Raise the ride height. Add some body cladding. Bingo.
Turning hatchbacks into crossovers is nothing new. In fact, it's how automakers ultimately got Americans to buy hatchbacks, which have always been popular in Europe. Just raise the ride height a few inches and add an SUV-like body design. The sales results speak for themselves. Mazda has also been having huge sales success with its own crossover lineup, consisting of the CX-3, CX-5, CX-9, and now the new CX-30, which fills the slot between the former two models. Apparently, Mazda felt there was a model void.
We were interested why so we asked the CX-30's chief designer, Ryo Yanagisawa, at Geneva. Turns out the reason wasn't so much a specific size issue but rather the CX-30 is something of an alternative to a Mazda3 hatchback for a specific group of buyers.
"We have different customers in different markets for each of the models (the CX-30 and Mazda3 hatch). For example, for the US there are bigger cars available and CX-30 is fairly compact so we mainly targeted young female, single customers." Why? Because the Mazda3 hatch doesn't look SUV-like enough. "The body cladding around the wheels arches contrasts very nicely with the upper body, which we wanted to make as sleek as possible. We designed the cladding intentionally. The cladding makes it look more like an SUV."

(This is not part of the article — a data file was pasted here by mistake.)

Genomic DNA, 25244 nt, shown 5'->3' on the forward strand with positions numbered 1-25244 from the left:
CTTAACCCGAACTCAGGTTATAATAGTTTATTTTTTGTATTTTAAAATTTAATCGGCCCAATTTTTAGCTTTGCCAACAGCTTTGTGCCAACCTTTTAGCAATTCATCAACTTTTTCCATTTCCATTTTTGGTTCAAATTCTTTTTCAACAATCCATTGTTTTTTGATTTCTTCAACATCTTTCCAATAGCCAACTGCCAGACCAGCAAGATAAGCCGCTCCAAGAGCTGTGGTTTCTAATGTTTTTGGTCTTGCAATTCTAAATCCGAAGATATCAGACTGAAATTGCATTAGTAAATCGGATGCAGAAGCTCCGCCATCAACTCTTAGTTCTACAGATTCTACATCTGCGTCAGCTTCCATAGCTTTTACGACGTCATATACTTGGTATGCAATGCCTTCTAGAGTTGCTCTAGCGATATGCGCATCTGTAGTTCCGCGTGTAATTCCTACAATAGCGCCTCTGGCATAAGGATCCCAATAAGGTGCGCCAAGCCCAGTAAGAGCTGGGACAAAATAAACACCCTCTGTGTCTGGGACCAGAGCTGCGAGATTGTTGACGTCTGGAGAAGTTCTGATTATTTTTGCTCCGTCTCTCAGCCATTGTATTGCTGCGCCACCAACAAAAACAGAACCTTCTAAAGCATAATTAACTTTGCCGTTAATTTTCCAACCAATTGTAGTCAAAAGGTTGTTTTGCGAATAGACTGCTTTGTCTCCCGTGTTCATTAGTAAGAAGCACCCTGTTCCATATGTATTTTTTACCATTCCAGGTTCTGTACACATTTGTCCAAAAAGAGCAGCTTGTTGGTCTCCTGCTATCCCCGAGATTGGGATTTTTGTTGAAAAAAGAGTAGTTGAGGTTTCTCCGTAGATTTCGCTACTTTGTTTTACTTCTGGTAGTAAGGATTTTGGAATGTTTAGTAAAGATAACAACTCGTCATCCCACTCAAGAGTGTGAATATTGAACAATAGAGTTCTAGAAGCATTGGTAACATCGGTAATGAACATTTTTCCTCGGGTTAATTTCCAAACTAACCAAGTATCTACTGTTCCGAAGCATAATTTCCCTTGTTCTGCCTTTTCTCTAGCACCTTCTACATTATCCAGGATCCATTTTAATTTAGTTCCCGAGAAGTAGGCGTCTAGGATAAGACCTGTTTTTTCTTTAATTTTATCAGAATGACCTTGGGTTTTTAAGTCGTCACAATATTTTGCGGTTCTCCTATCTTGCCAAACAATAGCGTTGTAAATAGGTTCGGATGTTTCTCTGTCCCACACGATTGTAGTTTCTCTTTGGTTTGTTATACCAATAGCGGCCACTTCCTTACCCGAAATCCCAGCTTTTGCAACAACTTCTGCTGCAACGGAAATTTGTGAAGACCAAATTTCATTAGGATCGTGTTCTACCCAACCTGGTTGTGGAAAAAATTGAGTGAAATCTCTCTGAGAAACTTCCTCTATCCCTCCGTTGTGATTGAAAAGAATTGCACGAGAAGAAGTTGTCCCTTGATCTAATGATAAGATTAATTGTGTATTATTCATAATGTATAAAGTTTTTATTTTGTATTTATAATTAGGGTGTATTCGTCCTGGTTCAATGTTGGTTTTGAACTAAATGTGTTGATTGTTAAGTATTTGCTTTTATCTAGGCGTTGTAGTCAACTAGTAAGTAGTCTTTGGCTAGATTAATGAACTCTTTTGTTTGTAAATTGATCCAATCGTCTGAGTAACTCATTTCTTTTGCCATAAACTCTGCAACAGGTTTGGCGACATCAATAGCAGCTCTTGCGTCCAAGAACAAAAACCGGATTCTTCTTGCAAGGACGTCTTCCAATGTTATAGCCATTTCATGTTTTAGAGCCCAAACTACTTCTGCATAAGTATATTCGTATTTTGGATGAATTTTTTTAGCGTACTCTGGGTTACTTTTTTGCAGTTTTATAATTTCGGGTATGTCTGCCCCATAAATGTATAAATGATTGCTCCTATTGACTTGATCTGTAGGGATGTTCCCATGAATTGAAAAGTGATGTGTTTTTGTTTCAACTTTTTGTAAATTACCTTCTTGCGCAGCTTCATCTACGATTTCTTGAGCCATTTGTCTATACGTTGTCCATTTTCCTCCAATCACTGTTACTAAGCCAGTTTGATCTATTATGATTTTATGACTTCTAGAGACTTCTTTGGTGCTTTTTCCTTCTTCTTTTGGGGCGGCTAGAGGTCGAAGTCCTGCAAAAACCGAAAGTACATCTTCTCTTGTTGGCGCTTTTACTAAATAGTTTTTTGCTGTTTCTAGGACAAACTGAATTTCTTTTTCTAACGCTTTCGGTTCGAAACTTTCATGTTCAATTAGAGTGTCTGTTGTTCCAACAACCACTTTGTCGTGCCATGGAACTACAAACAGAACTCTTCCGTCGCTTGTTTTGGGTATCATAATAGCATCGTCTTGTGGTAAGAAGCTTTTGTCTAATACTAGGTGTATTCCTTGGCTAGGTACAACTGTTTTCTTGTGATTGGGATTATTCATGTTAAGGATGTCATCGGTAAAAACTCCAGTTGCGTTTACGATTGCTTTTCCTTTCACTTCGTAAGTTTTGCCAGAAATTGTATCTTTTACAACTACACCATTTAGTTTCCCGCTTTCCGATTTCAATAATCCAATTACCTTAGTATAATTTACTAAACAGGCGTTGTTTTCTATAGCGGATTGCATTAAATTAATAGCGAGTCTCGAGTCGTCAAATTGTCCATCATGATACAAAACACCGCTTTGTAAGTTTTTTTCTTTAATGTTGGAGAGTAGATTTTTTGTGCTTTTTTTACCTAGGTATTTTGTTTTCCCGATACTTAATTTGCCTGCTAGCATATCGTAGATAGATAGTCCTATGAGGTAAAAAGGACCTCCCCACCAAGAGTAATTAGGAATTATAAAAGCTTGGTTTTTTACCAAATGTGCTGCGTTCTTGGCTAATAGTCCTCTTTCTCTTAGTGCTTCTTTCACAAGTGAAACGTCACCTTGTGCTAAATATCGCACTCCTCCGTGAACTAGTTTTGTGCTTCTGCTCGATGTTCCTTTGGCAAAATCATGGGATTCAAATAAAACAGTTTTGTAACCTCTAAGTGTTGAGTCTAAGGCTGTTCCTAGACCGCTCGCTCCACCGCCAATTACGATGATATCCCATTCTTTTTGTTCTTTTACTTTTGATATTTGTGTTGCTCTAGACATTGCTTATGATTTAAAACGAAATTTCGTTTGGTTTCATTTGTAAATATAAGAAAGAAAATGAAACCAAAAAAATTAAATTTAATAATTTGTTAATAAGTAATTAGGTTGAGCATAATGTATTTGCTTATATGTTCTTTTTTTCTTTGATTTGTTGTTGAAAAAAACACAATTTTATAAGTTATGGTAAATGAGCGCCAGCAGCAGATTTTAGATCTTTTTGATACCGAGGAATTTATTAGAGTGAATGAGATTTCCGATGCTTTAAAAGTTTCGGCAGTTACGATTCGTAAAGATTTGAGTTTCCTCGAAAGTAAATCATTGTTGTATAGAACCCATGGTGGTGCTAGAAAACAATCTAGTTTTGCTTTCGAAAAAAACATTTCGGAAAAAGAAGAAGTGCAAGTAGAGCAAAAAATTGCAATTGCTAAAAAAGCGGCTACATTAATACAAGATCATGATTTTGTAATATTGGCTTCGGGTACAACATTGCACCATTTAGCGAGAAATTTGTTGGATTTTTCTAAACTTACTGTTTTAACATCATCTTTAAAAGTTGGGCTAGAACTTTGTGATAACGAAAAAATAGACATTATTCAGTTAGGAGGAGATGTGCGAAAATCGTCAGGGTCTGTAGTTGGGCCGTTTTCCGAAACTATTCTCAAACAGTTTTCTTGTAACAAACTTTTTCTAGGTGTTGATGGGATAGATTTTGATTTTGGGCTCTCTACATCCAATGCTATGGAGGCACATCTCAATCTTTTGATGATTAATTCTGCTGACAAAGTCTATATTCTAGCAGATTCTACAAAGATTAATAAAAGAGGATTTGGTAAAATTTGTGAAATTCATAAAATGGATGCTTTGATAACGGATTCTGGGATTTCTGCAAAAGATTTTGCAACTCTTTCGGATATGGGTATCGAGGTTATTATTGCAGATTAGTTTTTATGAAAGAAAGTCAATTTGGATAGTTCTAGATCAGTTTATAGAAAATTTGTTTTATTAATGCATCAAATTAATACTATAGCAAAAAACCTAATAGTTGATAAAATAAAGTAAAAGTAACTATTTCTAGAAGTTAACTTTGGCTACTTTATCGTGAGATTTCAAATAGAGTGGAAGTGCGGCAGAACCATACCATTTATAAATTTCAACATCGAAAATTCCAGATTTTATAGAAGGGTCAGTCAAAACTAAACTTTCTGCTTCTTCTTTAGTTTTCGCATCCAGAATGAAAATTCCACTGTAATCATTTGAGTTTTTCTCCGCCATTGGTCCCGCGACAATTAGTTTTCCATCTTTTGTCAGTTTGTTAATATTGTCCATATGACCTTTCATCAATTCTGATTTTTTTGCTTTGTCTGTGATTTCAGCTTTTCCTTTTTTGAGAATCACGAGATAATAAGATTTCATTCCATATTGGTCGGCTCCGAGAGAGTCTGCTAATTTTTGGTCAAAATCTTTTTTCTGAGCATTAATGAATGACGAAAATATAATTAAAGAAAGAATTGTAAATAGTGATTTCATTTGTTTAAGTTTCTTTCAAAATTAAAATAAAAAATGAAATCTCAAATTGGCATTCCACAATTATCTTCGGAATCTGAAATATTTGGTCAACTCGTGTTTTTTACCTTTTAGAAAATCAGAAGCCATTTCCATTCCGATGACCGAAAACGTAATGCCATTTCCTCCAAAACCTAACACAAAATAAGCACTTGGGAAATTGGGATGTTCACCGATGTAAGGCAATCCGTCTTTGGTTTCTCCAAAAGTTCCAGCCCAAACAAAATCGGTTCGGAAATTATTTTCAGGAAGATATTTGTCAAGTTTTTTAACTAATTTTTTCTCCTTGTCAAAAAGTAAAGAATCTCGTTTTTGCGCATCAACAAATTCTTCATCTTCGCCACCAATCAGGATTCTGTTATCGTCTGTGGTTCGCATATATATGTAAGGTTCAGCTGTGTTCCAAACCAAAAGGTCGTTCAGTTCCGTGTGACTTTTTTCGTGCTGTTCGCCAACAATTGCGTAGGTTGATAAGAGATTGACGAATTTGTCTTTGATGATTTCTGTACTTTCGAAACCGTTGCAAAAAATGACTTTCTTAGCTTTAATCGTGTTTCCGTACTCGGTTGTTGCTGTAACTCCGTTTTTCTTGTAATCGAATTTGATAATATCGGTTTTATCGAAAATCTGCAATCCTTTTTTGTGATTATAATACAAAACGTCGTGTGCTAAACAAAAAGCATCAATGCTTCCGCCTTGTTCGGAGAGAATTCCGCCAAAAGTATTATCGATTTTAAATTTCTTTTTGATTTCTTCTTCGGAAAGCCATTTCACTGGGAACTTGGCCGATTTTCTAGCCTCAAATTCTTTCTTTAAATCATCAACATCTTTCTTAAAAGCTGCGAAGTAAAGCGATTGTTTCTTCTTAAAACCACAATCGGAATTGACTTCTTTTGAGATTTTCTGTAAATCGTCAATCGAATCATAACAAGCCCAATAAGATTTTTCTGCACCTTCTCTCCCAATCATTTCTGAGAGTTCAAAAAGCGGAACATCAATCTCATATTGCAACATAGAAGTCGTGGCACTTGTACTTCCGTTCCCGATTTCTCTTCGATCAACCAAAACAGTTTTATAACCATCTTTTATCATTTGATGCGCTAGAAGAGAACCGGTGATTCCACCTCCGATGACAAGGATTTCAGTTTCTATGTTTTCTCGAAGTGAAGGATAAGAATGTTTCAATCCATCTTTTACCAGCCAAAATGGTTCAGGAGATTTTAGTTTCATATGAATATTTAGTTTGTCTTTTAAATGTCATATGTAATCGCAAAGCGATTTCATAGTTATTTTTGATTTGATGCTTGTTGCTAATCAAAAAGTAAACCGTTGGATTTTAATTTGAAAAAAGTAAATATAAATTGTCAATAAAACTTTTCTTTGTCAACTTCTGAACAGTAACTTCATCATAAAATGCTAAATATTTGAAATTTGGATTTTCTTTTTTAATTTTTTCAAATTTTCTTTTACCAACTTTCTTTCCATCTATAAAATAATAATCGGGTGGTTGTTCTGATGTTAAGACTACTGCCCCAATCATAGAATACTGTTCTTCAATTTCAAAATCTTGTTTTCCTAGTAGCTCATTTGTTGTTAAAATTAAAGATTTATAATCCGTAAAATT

The CX-30 and 3 hatchback both ride on the same platform and have very similar overall dimensions inside and out. The pair also share SkyActiv-X engines and transmissions. We don't have a sales breakdown as to who previously bought 3 hatchbacks, but Mazda's data must have indicated that young single women, in particular, prefer crossovers to hatchbacks. The CX-30, therefore, came into existence as a sleeker, sexier, and slightly more SUV-like alternative to a conventional hatchback. It's what women want, at least according to Mazda.